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Smart Talk is a daily, live, interactive program featuring conversations with newsmakers and experts in a variety of fields and exploring a wide range of issues and ideas, including the economy, politics, health care, education, culture, and the environment.  Smart Talk airs live every week day at 9 a.m. on WITF’s 89.5 and 93.3.

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Host: Scott LaMar

20 Years of Competitive Electricity

Written by Rich Copeland - Producer, Smart Talk | Nov 30, 2016 3:00 AM

Homer City Generating Station - Homer City, Pa (photo: whyy)

Twenty years ago, Pennsylvania enacted the Electricity Generation Customer Choice and Competition Act of 1996, shattering the long-held paradigm of monopolistic energy distribution.

The act allowed Pennsylvanians to shop for competitively priced electricity from the source, choosing how it is generated it and who supplies it, essentially creating a' la carte energy delivery rather than a prix fixe rate from a singular supplier.

Two decades on, supporters regard the act as a success.  Power costs in Pennsylvania are 9.3% below the national average.  That's a 25% decrease since 1996.

Critics are concerned about protecting low-income consumers from the predatory marketing techniques that can accompany marketplace competition, but properly regulated, they feel this trend will be successful.

We'll speak with John Hanger, a former Commissioner of the Pennsylvania Public Utility Commission and one of the architects of the Electricity Generation Customer Choice and Competition Act.  We'll discuss the benefits to both the industry and consumers in the Commonwealth.  We will also speak with Christina Simeone of the Kleinman Energy Center and co-author of a retrospective study of the affects the act.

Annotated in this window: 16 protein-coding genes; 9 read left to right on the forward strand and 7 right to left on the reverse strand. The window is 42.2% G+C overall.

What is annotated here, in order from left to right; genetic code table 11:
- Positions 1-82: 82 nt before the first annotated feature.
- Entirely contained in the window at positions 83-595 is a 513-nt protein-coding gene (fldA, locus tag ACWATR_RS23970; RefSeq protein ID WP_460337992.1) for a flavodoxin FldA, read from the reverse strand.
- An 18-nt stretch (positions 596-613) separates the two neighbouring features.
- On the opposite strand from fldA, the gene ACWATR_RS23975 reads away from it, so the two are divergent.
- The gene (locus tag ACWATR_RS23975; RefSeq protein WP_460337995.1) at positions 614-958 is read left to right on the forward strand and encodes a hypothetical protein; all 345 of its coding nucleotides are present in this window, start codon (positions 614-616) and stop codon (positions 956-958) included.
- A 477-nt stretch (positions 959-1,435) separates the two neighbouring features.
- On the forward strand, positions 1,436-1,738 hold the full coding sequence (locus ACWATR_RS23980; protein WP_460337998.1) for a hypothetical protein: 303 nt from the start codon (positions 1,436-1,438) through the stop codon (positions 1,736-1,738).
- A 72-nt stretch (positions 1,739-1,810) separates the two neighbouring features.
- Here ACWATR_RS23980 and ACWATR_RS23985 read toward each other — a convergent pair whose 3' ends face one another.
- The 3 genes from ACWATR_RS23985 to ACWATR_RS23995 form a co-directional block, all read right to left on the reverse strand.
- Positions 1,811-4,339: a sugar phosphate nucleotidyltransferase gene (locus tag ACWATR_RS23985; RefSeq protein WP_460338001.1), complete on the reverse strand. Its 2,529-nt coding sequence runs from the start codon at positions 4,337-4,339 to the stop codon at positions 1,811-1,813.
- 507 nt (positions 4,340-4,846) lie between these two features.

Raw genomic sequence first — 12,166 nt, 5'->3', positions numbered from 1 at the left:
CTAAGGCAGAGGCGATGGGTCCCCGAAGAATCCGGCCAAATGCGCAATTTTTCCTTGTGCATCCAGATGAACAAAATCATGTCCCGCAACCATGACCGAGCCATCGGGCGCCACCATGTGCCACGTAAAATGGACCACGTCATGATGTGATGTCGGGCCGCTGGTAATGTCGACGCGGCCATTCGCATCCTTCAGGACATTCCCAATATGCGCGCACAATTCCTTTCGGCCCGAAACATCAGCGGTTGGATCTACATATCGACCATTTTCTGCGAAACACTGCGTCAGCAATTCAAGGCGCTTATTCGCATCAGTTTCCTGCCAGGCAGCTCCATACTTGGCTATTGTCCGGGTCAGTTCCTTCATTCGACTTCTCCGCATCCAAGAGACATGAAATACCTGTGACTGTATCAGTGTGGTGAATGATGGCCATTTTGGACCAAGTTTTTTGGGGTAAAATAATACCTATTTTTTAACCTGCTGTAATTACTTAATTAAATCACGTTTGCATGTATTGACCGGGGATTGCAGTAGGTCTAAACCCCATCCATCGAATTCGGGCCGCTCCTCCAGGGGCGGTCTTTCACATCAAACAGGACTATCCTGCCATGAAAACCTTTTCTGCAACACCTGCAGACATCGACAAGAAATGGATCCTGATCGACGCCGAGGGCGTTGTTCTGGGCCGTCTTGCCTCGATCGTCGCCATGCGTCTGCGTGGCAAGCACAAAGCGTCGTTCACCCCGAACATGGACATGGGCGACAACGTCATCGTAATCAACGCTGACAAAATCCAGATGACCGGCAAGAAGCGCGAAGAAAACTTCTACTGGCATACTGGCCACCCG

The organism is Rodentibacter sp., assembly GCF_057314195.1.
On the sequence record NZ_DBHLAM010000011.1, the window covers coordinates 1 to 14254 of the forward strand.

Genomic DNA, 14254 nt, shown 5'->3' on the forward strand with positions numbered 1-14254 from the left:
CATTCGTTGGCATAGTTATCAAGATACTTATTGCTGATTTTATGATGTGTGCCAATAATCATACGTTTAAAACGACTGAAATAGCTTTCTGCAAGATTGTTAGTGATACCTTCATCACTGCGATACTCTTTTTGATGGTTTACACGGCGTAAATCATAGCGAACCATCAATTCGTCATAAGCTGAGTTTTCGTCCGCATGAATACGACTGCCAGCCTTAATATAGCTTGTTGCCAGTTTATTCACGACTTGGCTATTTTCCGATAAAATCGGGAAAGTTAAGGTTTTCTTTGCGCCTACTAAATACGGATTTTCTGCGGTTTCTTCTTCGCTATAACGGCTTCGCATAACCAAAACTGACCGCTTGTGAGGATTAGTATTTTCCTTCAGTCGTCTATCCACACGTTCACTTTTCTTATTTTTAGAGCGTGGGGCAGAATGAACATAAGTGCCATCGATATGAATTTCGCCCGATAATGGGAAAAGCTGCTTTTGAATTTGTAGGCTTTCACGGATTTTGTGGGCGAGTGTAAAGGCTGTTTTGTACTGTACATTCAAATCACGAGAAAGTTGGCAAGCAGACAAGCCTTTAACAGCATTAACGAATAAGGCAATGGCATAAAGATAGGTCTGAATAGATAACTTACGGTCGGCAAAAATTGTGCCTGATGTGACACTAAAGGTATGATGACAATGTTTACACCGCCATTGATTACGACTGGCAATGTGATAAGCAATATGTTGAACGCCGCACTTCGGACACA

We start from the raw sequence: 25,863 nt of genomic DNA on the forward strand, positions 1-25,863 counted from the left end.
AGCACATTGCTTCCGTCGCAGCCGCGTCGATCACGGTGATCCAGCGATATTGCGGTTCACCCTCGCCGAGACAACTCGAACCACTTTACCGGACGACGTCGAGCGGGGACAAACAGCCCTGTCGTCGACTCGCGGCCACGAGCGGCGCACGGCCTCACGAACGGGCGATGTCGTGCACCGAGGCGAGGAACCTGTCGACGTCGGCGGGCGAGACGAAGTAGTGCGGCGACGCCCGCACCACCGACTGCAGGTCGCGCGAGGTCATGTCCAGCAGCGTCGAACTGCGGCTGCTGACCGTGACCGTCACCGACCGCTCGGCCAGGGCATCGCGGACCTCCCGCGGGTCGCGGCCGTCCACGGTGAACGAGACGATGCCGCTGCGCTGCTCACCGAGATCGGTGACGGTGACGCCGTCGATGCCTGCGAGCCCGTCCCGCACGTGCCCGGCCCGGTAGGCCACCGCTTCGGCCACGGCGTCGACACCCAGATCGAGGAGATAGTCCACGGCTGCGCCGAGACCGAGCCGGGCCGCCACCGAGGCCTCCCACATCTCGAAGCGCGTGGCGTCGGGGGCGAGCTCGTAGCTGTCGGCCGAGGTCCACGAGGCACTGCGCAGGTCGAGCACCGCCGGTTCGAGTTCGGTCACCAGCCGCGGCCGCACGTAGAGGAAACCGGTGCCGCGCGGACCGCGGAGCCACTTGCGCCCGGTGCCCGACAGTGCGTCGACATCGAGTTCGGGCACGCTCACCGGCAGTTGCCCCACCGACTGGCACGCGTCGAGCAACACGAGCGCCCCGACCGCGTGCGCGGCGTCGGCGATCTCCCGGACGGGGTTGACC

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John Hanger / Christina Simeone

To compare residential and business power rates, visit


- I shopped for a supplier the first year and it did not "feel" any different in cost or supply. There were horror stories about people being trapped in high rate suppliers and so when the next year rolled around I just went back to the default supplier.

It takes some effort to shop for a supplier and I hate the feeling that I may not have chosen the best deal (like picking the wrong line in the grocery store). By not shopping, I don't have the pressure or the extra work.   I am still on the default supplier.       - anon

- We have tried off and on to shop for our electric supplier and our experience has not been good.  You have to be SO CAREFUL to read all the fine print because, at least with the ones we've tried, there were significant gotchas and ended up costing more per kwh than our default supplier.  Prices only guaranteed for a certain period, automatic renewal with a price increase unless specifically notified for termination, deceptive phone salespersons, I've had it.  I personally am glad that the default rate is competitive, we just couldn't put up with having to regularly manage our electrical suppliers.

Now I do know that the portion of our electric bill that has to do with generation.... (just addressed by your guest).  Long term contracts have also been a joke for us, we just couldn't make informed decisions because we don't have time for the required research.       - Eric

- I had been attracted to the idea of shopping for a different provider by the promised price savings. 

I switched to PA Gas and Electric which promised a "competitive variable rate."  During the cold snap 2-3 years ago, they increased their rate to more than $0.29 per KWH.  I received a $700 plus bill.  I called them to discuss this, and I argued that a "competitive variable rate" should not increase more than 300% without warning as it is both unethical and non-competative.  After arguing for a while, they sent about half of the money back.

Since then I switched back to the default provider and have been relieved of the headache caused by shopping. 

I'm sure many other providers would not employ such shady business practices, but the process certainly turned me off to shopping.    - Tim

-  How does a consumer gauge where utility rates will go over the course of the next year or so in order to determine if it's a good time to lock into a 2-3 year contract?     - Christina

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